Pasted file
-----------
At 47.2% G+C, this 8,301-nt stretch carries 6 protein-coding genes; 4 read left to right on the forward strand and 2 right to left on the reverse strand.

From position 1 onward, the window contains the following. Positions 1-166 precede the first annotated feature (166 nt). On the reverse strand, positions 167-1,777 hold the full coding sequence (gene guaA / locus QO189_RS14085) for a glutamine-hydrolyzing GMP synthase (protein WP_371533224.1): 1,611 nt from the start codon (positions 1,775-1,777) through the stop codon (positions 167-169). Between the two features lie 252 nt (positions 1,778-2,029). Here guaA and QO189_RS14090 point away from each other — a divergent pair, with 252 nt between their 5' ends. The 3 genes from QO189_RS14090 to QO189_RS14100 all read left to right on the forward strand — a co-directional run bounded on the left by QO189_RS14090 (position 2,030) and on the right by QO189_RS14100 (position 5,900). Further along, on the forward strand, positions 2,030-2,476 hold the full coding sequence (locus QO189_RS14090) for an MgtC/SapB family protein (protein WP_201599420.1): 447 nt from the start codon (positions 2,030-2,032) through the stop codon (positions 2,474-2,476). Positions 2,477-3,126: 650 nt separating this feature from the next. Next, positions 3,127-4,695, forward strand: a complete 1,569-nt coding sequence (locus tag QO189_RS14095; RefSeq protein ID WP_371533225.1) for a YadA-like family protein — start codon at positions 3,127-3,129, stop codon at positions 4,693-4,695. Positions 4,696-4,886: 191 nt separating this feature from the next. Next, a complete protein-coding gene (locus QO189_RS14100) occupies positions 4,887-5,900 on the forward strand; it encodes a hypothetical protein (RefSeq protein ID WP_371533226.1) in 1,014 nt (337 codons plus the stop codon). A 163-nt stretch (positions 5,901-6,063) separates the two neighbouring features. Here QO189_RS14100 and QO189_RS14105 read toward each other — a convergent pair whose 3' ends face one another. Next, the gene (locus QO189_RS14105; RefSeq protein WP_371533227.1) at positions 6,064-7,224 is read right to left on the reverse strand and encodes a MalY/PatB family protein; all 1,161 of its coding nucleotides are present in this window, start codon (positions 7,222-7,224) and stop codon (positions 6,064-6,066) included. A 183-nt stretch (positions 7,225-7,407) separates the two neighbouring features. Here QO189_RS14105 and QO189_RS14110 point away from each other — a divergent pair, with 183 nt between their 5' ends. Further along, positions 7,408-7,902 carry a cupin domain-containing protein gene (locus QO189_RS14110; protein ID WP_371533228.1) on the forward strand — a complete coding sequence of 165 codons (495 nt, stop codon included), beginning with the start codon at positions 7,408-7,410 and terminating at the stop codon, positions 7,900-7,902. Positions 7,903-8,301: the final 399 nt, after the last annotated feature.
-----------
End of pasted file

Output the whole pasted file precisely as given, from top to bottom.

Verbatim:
At 47.2% G+C, this 8,301-nt stretch carries 6 protein-coding genes; 4 read left to right on the forward strand and 2 right to left on the reverse strand.

From position 1 onward, the window contains the following. Positions 1-166 precede the first annotated feature (166 nt). On the reverse strand, positions 167-1,777 hold the full coding sequence (gene guaA / locus QO189_RS14085) for a glutamine-hydrolyzing GMP synthase (protein WP_371533224.1): 1,611 nt from the start codon (positions 1,775-1,777) through the stop codon (positions 167-169). Between the two features lie 252 nt (positions 1,778-2,029). Here guaA and QO189_RS14090 point away from each other — a divergent pair, with 252 nt between their 5' ends. The 3 genes from QO189_RS14090 to QO189_RS14100 all read left to right on the forward strand — a co-directional run bounded on the left by QO189_RS14090 (position 2,030) and on the right by QO189_RS14100 (position 5,900). Further along, on the forward strand, positions 2,030-2,476 hold the full coding sequence (locus QO189_RS14090) for an MgtC/SapB family protein (protein WP_201599420.1): 447 nt from the start codon (positions 2,030-2,032) through the stop codon (positions 2,474-2,476). Positions 2,477-3,126: 650 nt separating this feature from the next. Next, positions 3,127-4,695, forward strand: a complete 1,569-nt coding sequence (locus tag QO189_RS14095; RefSeq protein ID WP_371533225.1) for a YadA-like family protein — start codon at positions 3,127-3,129, stop codon at positions 4,693-4,695. Positions 4,696-4,886: 191 nt separating this feature from the next. Next, a complete protein-coding gene (locus QO189_RS14100) occupies positions 4,887-5,900 on the forward strand; it encodes a hypothetical protein (RefSeq protein ID WP_371533226.1) in 1,014 nt (337 codons plus the stop codon). A 163-nt stretch (positions 5,901-6,063) separates the two neighbouring features. Here QO189_RS14100 and QO189_RS14105 read toward each other — a convergent pair whose 3' ends face one another. Next, the gene (locus QO189_RS14105; RefSeq protein WP_371533227.1) at positions 6,064-7,224 is read right to left on the reverse strand and encodes a MalY/PatB family protein; all 1,161 of its coding nucleotides are present in this window, start codon (positions 7,222-7,224) and stop codon (positions 6,064-6,066) included. A 183-nt stretch (positions 7,225-7,407) separates the two neighbouring features. Here QO189_RS14105 and QO189_RS14110 point away from each other — a divergent pair, with 183 nt between their 5' ends. Further along, positions 7,408-7,902 carry a cupin domain-containing protein gene (locus QO189_RS14110; protein ID WP_371533228.1) on the forward strand — a complete coding sequence of 165 codons (495 nt, stop codon included), beginning with the start codon at positions 7,408-7,410 and terminating at the stop codon, positions 7,900-7,902. Positions 7,903-8,301: the final 399 nt, after the last annotated feature.